Starting early on with tying former UofL President Jim Ramsey’s administration to some thefts by a couple of employees to hyping the efforts of Steve Beshear trustee appointees to derailing Ramsey later on. The negative coverage has been relentless, so blatantly anti-UofL in so many instances.

The latest tweet hardly comes as a surprise, confirming what many UofL supporters have known all along.

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Maybe irrelevant, most likely coincidental, but certainly interesting that Wes Jackson, president of the C-J during this period, is a former University of Kentucky football player. Fortunately, he has moved on to USA Today’s automotive sales business, a far cry from journalism.  Unfortunately, he will still be in the same building, consorting with his same co-workers.

The C-J web site makes it impossible to determine whether there are any graduates from the UK School of Journalism on the staff. Andrew Wolfson, who usually covers UofL, attended Colorado College. Columnist Joseph Gerth and reporter Philip Bailey are Louisville grads.

As previously noted here, the Courier-Journal prides itself on providing almost 50-50 coverage when it comes to UofL vs. UK athletics. However, the C-J provides very little coverage of other UK activities, relying primarily on wire service coverage. The result is a vacuum of coverage on other UK issues.

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To his credit, UofL beat writer Jeff Greer tweeting Friday morning that he had expressed his displeasure with the Jurich tweet to his superiors.

No disagreement between Jurich and Postel on Arena pact

No hint of any differences between Vice President Tom Jurich and Acting President Greg Postel during the special-called meeting of the board of the University of Louisville Athletic Association Thursday morning to discuss the amended KFC Yum! Center financing deal.

Greg Postel says he was keeping Tom Jurich in the loop.

A report from Kent Taylor of WAVE3 the night before suggested that Jurich had not participated in negotiations between UofL and Arena Authority, perhaps signaling a shift in power away from the athletic department. As if Jurich had been an obstacle in the negotiating process.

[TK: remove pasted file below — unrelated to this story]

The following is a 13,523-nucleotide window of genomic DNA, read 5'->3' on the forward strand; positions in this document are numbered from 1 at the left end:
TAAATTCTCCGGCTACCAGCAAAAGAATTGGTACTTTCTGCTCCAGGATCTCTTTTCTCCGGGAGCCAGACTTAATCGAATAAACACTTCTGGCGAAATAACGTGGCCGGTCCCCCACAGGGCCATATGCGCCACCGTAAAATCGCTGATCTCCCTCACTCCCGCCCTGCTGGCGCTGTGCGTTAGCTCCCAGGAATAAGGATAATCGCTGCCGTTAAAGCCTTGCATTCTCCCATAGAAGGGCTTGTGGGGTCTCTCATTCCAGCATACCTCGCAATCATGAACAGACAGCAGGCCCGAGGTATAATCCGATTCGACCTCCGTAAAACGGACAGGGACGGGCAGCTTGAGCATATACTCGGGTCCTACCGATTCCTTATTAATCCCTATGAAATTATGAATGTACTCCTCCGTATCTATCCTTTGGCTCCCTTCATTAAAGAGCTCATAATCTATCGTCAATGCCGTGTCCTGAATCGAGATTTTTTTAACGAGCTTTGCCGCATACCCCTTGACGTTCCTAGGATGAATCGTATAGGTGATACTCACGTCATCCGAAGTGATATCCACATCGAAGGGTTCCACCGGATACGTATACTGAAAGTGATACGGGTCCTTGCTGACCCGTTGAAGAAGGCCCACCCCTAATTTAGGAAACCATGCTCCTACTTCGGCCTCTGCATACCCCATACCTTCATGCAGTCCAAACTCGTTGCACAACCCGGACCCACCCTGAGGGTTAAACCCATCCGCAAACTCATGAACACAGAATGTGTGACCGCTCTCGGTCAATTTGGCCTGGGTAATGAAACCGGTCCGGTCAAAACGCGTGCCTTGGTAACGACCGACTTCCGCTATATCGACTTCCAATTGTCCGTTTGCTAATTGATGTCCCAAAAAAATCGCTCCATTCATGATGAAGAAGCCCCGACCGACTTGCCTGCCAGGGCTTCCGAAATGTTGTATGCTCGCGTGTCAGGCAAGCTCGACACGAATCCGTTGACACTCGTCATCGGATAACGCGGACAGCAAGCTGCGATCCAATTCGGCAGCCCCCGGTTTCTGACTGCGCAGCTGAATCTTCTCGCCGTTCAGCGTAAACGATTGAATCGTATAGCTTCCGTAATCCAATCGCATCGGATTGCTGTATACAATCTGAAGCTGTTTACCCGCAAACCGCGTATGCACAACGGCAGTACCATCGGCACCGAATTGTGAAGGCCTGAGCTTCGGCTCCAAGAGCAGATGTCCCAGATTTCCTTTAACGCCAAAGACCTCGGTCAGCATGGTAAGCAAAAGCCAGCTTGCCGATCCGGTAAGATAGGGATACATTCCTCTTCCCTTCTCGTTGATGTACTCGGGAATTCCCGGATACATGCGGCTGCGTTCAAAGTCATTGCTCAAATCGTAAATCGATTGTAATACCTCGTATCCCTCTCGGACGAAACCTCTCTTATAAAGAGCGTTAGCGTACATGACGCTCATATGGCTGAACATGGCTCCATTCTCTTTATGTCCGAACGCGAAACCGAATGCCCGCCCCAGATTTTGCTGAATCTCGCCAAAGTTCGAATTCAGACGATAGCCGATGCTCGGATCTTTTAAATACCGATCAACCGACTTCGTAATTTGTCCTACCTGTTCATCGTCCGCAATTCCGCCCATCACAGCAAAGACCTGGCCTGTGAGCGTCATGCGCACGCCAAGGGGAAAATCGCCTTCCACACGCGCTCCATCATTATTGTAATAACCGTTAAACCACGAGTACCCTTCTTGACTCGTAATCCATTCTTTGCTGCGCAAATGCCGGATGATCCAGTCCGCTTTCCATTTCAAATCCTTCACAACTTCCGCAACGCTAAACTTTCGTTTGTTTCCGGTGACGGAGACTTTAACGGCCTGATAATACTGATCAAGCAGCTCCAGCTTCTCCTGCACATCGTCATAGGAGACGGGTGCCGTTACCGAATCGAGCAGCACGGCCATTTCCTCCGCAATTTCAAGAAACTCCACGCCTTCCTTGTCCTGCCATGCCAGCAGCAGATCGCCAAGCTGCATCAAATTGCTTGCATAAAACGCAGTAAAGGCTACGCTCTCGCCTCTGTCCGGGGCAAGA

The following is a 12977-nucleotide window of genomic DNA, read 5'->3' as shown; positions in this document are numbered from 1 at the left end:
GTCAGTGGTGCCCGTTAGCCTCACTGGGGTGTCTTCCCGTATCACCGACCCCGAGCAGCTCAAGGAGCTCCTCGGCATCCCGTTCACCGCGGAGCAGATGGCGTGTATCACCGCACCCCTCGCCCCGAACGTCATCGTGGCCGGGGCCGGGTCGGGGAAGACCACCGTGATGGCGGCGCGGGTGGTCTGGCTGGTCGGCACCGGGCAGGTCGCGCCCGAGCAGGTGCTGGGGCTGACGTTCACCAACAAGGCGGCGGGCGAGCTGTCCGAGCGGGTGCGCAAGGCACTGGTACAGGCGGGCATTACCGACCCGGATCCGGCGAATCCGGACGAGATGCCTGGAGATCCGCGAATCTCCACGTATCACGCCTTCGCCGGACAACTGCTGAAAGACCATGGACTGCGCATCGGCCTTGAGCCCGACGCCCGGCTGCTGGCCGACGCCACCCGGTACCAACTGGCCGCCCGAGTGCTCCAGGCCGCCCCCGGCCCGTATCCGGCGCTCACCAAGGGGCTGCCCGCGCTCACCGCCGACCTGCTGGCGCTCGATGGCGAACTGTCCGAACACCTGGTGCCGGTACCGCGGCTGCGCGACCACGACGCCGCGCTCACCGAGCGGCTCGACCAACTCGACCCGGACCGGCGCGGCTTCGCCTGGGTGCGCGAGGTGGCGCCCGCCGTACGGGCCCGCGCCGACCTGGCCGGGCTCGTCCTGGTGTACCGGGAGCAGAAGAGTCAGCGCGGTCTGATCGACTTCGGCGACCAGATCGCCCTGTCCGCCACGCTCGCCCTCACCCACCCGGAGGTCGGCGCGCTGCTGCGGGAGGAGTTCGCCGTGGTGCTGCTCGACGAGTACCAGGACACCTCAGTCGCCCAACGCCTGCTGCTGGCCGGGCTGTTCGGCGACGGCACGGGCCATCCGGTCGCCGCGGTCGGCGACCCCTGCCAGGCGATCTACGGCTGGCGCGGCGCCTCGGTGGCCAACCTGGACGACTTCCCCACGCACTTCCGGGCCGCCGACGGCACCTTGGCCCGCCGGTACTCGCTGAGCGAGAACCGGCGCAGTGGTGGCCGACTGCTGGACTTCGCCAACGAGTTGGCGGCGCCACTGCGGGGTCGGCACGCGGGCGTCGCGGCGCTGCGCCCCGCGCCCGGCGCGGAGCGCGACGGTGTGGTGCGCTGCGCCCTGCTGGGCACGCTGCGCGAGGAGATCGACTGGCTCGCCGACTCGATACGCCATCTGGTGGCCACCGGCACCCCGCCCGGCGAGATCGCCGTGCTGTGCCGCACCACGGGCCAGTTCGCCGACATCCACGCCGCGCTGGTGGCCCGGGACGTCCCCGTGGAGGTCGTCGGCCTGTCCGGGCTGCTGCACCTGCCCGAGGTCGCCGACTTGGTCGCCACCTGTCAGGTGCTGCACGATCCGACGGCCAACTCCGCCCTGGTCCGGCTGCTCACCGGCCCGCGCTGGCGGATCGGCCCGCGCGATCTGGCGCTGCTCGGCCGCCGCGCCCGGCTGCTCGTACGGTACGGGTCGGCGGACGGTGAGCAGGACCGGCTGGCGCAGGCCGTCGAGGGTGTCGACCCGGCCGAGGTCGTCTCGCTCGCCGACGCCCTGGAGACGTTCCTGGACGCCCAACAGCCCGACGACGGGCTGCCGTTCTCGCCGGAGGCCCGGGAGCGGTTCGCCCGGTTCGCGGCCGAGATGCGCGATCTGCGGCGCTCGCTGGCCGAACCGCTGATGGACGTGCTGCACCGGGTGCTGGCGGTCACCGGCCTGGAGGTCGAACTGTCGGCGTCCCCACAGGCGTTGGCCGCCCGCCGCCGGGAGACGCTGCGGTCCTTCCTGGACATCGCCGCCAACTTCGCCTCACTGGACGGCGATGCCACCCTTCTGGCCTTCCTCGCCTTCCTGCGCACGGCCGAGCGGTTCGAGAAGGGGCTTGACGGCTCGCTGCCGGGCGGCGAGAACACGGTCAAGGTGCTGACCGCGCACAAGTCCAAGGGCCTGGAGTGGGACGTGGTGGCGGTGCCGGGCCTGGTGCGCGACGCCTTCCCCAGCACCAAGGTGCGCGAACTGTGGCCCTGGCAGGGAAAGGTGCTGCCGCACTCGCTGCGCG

How that language became a part of Taylor’s report is up for conjecture. This observer believes the logical source would have been Scott Cox, the head of the Arena Authority, who has been chomping at the bit to reach an agreement with UofL. His father was the late Earl Cox, former Courier-Journal editor and he previously worked with Sen. Mitch McConnell so he’s no stranger to the media or the leaking fraternity.

Tom Jurich said he is in support of the amended financing agreement.

Based on Thursday morning’s meeting, it may well be that the administration is teaming up with Jurich, providing him with the full backing of the university. During the session, the ULAA board voted unanimously in support of providing an additional $2.4 million annually to help finance the arena bonds.

Postel said Jurich had been kept abreast of the negotiating process at every step along the way. He noted that the athletic director was briefed on the details Wednesday night after returning to town from a two-week vacation. Jurich, while obviously disappointed that the original financing was inadequate, indicated that he supported the amended agreement with the Arena Authority.

“Tom and I have been talking about this, along with Kevin Miller (senior associate athletic director/finance), since January,” said Postel. “We’ve had many conversations about this topic. There was nothing unusual in this concept that Tom was not aware of. He’s been out of town so I briefed him last night.

“What the ULAA voted to do today we did not have to do. UofL is trying to be a good partner to the community. We are doing this electively because we want to participate. We want to help. The state is contributing more, the city is contributing more so we stepping to be a community partner and to help support this facility.”